By Darrel Bristow-Bovey.
I was talking to my friend Andre about Covid recently. Andre is one of life’s positive thinkers: he tries to find the upside in everything and I was looking forward to hearing what he could come up with for Covid.
Was it that lockdown had given him more time to spend at home with his family? Was it that time at home enabled him to read more good books or learn some new and useful skill? No. “You have to admit,” he said, “It was all worth it just to keep the Aussies and the Kiwis in their own country for two years.”
Andre has a healthy suspicion of Australians and New Zealanders, because he lived for a while in Phuket, in Thailand, where he was working, and his neighbourhood was crawling with Antipodeans. His six-year-old son Nicholas went to school with a lot of expat kids – mainly Kiwis and a couple of Aussies – and Andre feared this might have a deleterious effect on his character.
It reminded me of the time, a few years back, he persuaded me to come and visit, to help him try de-Kiwify Nicholas.
One morning on the beach we watched some Kiwi kids building a feeble sandcastle. Their dads looked over and gave them the wishy-washy New Zealander thumbs up, even though these were very obviously meagre efforts resulting in a woefully substandard structure.
“See what I mean?” said Andre.
“Come,” I said to Nicholas, “let’s show them how South Africans build a sandcastle!”
How do South Africans build a sandcastle? With bravado, pointless competitiveness and excessive displays of force, that’s how. At first Nicholas just watched as Andre and I scrabbled and heaved at the sand to form a mighty moat, creating a growing mountain in the middle.
Then he began to get it. He scavenged pieces of wood and rope and we grunted and sweated and constructed impregnable walls and a drawbridge and piled the sand higher and higher. The Kiwi kids looked over at our castle in awe. They cast accusing looks at their parents, no doubt regretting their degraded genetic heritage, then one by one came to ask if they could help.
“Of course,” we said graciously, for it behooves the lords of the castle to be generous to their vanquished foes. The Kiwi dads sulked under their umbrella. For hours we laboured away, constructing an increasingly baroque pleasure palace that soared and loomed and crenellated, a magnificent folly, a grand and occasionally collapsing vertical sea-sand Nkandla. Andre’s back was in spasm. I had sand in my eyes. We had ruined our health but it was worth it. We were exhausted but proud.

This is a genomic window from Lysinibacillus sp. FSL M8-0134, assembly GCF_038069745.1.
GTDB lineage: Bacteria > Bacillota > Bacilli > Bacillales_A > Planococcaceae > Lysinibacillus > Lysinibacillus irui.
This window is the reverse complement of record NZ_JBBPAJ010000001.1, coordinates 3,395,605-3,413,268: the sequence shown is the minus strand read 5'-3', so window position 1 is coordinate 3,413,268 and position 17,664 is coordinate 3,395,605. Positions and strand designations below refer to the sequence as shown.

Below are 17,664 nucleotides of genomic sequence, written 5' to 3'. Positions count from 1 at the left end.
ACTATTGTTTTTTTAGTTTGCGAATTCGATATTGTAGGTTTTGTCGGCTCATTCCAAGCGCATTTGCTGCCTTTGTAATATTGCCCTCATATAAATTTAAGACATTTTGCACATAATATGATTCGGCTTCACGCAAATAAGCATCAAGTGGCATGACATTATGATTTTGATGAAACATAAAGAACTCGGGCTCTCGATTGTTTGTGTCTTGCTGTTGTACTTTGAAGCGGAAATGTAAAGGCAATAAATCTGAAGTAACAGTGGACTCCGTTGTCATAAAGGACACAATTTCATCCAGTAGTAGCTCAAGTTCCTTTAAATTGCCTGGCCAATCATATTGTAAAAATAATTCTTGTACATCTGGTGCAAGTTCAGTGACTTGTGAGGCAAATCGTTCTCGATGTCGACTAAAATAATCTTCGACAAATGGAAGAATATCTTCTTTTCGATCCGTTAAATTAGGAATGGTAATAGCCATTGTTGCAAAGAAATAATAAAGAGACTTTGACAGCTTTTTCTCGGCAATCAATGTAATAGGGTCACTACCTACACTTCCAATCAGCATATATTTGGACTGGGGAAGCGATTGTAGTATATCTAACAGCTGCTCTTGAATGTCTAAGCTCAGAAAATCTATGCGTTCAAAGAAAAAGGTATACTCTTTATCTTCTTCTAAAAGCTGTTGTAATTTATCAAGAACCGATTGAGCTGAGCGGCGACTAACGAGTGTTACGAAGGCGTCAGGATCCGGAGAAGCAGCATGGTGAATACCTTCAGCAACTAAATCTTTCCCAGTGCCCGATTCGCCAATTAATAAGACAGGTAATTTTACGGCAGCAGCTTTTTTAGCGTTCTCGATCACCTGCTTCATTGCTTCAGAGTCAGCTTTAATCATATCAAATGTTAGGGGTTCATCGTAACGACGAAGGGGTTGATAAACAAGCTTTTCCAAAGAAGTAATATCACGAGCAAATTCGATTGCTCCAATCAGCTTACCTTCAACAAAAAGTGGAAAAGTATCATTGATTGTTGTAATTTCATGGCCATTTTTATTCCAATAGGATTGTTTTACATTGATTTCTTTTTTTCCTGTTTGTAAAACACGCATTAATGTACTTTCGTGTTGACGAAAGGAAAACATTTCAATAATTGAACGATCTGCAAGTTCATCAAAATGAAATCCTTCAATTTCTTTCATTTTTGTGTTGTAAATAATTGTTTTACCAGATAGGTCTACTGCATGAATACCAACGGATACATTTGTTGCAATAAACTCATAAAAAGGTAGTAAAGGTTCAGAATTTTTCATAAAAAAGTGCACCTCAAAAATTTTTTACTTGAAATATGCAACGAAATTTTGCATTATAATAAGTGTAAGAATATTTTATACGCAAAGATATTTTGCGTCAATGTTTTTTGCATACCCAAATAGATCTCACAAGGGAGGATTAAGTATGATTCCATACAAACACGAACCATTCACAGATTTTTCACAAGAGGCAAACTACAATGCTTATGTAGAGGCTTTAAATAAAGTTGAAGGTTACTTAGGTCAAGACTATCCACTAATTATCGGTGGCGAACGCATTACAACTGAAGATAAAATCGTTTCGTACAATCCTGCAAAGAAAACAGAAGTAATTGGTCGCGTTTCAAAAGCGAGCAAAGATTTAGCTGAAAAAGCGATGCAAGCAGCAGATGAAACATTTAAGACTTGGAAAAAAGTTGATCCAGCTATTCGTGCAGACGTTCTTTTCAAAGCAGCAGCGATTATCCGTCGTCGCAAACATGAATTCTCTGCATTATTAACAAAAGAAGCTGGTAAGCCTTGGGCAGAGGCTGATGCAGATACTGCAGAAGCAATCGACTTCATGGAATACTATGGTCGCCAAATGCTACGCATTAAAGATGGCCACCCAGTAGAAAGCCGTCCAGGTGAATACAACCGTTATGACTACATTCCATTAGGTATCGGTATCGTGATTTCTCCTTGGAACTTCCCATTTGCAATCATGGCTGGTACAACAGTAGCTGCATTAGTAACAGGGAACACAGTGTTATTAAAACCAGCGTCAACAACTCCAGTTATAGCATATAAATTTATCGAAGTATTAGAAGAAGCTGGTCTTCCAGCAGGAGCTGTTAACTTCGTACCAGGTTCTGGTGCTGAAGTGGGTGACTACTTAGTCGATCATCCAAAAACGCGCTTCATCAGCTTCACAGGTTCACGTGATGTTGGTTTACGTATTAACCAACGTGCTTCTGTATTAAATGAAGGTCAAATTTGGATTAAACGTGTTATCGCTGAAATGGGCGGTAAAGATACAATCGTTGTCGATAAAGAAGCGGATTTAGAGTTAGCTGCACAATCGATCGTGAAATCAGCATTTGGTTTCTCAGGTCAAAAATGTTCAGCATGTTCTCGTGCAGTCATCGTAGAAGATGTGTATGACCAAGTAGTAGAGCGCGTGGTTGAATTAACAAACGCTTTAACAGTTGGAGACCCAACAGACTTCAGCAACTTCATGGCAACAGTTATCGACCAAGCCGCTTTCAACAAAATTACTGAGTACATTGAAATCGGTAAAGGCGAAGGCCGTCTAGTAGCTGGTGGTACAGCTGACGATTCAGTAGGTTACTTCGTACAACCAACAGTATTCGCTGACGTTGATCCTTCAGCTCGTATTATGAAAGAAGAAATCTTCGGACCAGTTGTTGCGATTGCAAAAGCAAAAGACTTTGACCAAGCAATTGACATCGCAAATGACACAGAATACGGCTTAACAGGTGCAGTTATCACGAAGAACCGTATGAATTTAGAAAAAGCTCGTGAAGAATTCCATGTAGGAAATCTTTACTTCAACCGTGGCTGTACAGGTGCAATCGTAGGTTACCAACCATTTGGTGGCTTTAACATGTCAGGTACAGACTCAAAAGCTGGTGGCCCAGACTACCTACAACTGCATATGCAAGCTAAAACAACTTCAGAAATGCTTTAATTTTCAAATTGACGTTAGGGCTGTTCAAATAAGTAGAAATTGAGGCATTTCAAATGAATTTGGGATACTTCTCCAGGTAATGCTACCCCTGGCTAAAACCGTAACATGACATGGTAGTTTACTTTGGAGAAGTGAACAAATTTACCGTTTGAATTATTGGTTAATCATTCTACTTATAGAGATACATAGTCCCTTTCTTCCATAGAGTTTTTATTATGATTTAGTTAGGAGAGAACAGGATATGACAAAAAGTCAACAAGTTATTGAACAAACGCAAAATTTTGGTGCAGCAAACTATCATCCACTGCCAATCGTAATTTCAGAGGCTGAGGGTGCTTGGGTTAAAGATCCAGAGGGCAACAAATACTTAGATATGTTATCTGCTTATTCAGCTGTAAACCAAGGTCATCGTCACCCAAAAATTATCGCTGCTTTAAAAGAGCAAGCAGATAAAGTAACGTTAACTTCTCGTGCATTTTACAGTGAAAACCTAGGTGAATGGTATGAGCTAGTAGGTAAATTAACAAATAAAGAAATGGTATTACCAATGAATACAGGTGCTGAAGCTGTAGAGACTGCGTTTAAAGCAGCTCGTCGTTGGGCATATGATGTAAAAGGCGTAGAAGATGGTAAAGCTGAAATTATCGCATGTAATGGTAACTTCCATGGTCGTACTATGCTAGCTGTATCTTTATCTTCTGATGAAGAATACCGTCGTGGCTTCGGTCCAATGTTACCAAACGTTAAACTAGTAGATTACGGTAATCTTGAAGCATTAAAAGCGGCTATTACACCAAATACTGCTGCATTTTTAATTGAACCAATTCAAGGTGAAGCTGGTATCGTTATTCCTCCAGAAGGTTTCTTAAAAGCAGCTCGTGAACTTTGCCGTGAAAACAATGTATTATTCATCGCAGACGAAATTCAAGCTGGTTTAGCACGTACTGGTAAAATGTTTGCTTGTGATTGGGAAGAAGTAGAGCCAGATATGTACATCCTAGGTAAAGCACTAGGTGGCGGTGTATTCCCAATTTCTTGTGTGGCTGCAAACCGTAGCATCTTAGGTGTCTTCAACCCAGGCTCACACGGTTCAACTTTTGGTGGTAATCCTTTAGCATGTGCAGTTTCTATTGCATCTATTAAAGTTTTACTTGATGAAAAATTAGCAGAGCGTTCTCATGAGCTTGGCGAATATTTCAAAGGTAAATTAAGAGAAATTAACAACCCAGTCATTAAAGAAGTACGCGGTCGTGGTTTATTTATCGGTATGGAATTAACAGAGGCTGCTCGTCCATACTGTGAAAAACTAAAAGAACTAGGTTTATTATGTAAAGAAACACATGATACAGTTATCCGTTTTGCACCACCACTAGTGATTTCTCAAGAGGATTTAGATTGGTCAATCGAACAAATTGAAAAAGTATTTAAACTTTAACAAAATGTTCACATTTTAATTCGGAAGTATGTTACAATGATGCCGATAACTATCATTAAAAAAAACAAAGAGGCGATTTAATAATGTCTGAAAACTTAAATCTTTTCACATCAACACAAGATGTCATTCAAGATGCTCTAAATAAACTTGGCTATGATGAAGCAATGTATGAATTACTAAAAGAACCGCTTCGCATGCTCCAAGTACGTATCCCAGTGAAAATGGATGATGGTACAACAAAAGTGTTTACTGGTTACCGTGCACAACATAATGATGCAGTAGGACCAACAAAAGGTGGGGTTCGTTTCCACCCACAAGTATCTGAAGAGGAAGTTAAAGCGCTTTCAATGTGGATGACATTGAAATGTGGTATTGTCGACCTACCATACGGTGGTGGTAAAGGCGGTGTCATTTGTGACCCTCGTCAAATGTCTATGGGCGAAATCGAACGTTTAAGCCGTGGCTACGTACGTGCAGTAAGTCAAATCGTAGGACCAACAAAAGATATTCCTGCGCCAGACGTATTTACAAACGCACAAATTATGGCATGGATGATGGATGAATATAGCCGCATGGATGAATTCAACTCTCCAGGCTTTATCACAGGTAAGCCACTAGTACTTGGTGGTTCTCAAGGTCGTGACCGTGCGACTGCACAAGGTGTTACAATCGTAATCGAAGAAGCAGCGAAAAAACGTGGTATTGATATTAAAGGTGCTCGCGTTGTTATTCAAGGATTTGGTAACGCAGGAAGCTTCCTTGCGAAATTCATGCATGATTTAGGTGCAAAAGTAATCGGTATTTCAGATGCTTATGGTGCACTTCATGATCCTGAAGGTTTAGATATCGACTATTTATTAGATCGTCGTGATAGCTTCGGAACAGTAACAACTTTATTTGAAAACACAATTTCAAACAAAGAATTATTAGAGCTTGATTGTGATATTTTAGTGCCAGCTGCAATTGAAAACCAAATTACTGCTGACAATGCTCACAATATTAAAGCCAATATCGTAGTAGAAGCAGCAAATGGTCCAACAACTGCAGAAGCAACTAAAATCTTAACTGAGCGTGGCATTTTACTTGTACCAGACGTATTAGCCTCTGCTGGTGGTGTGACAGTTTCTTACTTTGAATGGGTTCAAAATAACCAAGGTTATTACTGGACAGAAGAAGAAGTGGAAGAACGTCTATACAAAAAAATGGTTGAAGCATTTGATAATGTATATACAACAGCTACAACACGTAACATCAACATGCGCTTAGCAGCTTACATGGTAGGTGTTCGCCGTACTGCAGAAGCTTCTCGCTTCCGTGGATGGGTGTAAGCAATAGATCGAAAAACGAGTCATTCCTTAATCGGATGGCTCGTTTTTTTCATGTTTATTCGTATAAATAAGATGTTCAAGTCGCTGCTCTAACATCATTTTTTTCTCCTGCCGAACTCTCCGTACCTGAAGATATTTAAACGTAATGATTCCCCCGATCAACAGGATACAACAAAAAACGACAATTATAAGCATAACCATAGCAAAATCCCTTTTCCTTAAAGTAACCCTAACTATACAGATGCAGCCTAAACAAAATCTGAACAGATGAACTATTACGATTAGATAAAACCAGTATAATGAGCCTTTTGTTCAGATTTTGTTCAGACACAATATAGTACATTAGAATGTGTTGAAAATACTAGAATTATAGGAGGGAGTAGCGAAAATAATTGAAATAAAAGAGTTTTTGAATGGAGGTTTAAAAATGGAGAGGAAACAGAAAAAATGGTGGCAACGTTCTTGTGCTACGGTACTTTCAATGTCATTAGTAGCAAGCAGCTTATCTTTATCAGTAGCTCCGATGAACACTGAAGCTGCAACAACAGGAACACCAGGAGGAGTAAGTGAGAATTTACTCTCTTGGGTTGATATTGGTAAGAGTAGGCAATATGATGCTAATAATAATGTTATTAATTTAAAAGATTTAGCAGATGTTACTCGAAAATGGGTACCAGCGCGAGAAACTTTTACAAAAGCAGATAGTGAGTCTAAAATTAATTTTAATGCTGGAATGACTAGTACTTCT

“See!” I said grandly to Nicholas. “That’s how a South African makes a sandcastle!”
Then I noticed a couple of Swedish guys watching us. They shook their heads and tutted.
“Who could live in such a building?” they said. “It would fall down.”
They had a quick conference and sketched out plans with a twig in the sand. In three minutes they had a broad square base, smooth and planed. It looked like solid concrete. I glanced back at our castle, which was starting to crack. It was built for a good time, not a long time. Small sandslides were happening on the north face.
“Quick! We need to build it higher,” I hissed at Andre.
We sweated and grunted and sobbed as we tried to bolster our palace. The kids all lost interest and wandered off to swim.
“Traitors!” I wheezed after them.
No matter how we strained, in half an hour the Swedish castle loomed high above ours, rising like a ziggurat in level architectural platforms, solid enough to bear a man’s weight.
They tied a shirt to a spade to make a flag and planted it on top, where it fluttered proud and true. And then a wave rolled up the sand and washed over our sandcastle and it melted before our eyes.
“We built above the waterline,” said the Swedish guys solemnly, ‘so ours is more permanent.” They shook hands with each other and walked off to go listen to Abba or something.
Andre and I slumped there, shattered. Then the New Zealand guys wandered over. Silently they handed us each a beer.
“Sorry, fellas,’ one of them said. ‘Nothing worse than being beaten by a bunch of Scandos.”
“Southern Hemisphere must stick together,” the other agreed.
“You know,’ said Andre later, for the first time, and the last time, “maybe Kiwis aren’t so bad.
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